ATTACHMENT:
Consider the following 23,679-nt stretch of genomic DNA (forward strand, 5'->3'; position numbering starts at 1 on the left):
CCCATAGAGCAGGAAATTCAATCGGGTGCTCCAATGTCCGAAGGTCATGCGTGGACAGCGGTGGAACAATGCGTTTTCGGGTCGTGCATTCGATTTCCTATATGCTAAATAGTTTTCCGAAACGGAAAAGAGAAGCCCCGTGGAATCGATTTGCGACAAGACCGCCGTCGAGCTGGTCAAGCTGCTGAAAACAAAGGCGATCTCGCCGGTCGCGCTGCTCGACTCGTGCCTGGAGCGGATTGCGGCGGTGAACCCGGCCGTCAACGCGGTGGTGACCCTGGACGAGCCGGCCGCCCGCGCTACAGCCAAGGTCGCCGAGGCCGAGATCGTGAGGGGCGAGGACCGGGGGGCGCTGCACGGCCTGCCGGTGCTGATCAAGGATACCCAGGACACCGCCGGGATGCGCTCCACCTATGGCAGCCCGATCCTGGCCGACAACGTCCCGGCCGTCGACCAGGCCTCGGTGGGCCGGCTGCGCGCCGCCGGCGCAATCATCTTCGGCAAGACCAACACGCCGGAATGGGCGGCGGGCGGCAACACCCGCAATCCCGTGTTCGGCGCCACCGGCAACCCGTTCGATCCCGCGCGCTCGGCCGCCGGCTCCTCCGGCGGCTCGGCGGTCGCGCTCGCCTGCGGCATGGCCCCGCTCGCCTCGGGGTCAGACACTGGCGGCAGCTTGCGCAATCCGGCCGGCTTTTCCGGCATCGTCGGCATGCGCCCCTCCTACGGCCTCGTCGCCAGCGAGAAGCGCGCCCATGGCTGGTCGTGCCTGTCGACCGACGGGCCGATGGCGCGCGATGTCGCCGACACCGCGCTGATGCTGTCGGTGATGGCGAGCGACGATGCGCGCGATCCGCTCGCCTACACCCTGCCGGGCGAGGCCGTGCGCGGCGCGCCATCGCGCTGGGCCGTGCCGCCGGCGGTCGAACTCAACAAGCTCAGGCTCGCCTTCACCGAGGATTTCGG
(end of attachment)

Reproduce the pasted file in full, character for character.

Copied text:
Consider the following 23,679-nt stretch of genomic DNA (forward strand, 5'->3'; position numbering starts at 1 on the left):
CCCATAGAGCAGGAAATTCAATCGGGTGCTCCAATGTCCGAAGGTCATGCGTGGACAGCGGTGGAACAATGCGTTTTCGGGTCGTGCATTCGATTTCCTATATGCTAAATAGTTTTCCGAAACGGAAAAGAGAAGCCCCGTGGAATCGATTTGCGACAAGACCGCCGTCGAGCTGGTCAAGCTGCTGAAAACAAAGGCGATCTCGCCGGTCGCGCTGCTCGACTCGTGCCTGGAGCGGATTGCGGCGGTGAACCCGGCCGTCAACGCGGTGGTGACCCTGGACGAGCCGGCCGCCCGCGCTACAGCCAAGGTCGCCGAGGCCGAGATCGTGAGGGGCGAGGACCGGGGGGCGCTGCACGGCCTGCCGGTGCTGATCAAGGATACCCAGGACACCGCCGGGATGCGCTCCACCTATGGCAGCCCGATCCTGGCCGACAACGTCCCGGCCGTCGACCAGGCCTCGGTGGGCCGGCTGCGCGCCGCCGGCGCAATCATCTTCGGCAAGACCAACACGCCGGAATGGGCGGCGGGCGGCAACACCCGCAATCCCGTGTTCGGCGCCACCGGCAACCCGTTCGATCCCGCGCGCTCGGCCGCCGGCTCCTCCGGCGGCTCGGCGGTCGCGCTCGCCTGCGGCATGGCCCCGCTCGCCTCGGGGTCAGACACTGGCGGCAGCTTGCGCAATCCGGCCGGCTTTTCCGGCATCGTCGGCATGCGCCCCTCCTACGGCCTCGTCGCCAGCGAGAAGCGCGCCCATGGCTGGTCGTGCCTGTCGACCGACGGGCCGATGGCGCGCGATGTCGCCGACACCGCGCTGATGCTGTCGGTGATGGCGAGCGACGATGCGCGCGATCCGCTCGCCTACACCCTGCCGGGCGAGGCCGTGCGCGGCGCGCCATCGCGCTGGGCCGTGCCGCCGGCGGTCGAACTCAACAAGCTCAGGCTCGCCTTCACCGAGGATTTCGG